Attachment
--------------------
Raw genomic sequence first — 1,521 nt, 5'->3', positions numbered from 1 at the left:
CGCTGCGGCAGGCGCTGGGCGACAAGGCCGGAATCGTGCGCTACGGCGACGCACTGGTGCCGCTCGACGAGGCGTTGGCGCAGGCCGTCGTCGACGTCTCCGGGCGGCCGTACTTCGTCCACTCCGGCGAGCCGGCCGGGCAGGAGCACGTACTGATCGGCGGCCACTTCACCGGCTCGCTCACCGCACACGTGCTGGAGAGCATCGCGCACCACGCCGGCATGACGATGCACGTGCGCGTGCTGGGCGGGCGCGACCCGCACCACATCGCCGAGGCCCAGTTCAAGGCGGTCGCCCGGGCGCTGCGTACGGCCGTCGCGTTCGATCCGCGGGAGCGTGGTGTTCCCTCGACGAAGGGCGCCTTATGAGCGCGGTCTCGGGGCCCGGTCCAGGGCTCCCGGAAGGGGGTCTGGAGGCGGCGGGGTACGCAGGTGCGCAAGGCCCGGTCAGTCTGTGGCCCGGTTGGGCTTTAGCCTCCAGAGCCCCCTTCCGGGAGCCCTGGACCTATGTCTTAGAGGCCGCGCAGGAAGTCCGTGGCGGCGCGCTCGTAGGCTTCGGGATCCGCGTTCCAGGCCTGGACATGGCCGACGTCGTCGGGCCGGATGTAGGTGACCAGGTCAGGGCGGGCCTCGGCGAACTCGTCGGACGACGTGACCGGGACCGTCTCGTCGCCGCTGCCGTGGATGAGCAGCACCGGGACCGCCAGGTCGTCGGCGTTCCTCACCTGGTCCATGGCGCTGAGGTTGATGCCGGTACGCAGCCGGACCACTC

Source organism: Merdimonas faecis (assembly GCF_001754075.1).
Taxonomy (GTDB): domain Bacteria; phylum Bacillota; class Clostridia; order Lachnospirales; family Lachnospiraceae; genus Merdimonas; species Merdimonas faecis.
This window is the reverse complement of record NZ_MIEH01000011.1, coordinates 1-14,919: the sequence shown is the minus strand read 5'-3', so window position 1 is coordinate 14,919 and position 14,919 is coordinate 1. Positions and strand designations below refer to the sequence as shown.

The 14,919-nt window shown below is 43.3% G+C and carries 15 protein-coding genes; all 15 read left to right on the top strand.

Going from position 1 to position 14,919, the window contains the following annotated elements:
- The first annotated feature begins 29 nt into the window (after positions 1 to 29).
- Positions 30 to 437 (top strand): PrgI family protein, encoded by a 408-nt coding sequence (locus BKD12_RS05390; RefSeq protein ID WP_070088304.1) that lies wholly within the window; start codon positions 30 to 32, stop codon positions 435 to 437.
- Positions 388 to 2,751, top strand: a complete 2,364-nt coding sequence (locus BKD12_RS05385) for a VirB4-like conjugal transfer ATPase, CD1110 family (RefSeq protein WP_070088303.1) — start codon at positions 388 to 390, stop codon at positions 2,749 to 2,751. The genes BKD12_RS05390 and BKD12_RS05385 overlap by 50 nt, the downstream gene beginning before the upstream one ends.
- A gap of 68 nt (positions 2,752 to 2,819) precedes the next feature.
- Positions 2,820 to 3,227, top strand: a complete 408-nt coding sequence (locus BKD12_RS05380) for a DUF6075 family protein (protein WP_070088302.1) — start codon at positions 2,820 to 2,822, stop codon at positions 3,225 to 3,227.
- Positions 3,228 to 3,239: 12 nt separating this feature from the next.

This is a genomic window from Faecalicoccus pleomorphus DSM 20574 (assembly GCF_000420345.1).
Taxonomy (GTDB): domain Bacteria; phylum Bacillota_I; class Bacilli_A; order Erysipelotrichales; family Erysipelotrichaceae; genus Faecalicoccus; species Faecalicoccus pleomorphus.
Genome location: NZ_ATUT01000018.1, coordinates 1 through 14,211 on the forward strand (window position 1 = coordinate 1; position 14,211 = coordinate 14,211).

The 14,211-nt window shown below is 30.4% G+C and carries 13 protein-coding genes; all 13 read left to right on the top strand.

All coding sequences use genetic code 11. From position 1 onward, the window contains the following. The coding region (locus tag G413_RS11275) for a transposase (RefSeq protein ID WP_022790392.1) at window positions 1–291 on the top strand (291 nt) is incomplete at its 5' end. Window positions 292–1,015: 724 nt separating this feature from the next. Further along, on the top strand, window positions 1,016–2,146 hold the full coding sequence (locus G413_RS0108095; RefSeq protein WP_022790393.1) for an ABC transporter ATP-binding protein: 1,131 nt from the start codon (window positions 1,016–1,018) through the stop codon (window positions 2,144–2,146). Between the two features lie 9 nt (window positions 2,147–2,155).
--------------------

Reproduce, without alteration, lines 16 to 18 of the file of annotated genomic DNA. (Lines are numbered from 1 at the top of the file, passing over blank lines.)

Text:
Genome location: NZ_ATUT01000018.1, coordinates 1 through 14,211 on the forward strand (window position 1 = coordinate 1; position 14,211 = coordinate 14,211).

The 14,211-nt window shown below is 30.4% G+C and carries 13 protein-coding genes; all 13 read left to right on the top strand.

All coding sequences use genetic code 11. From position 1 onward, the window contains the following. The coding region (locus tag G413_RS11275) for a transposase (RefSeq protein ID WP_022790392.1) at window positions 1–291 on the top strand (291 nt) is incomplete at its 5' end. Window positions 292–1,015: 724 nt separating this feature from the next. Further along, on the top strand, window positions 1,016–2,146 hold the full coding sequence (locus G413_RS0108095; RefSeq protein WP_022790393.1) for an ABC transporter ATP-binding protein: 1,131 nt from the start codon (window positions 1,016–1,018) through the stop codon (window positions 2,144–2,146). Between the two features lie 9 nt (window positions 2,147–2,155).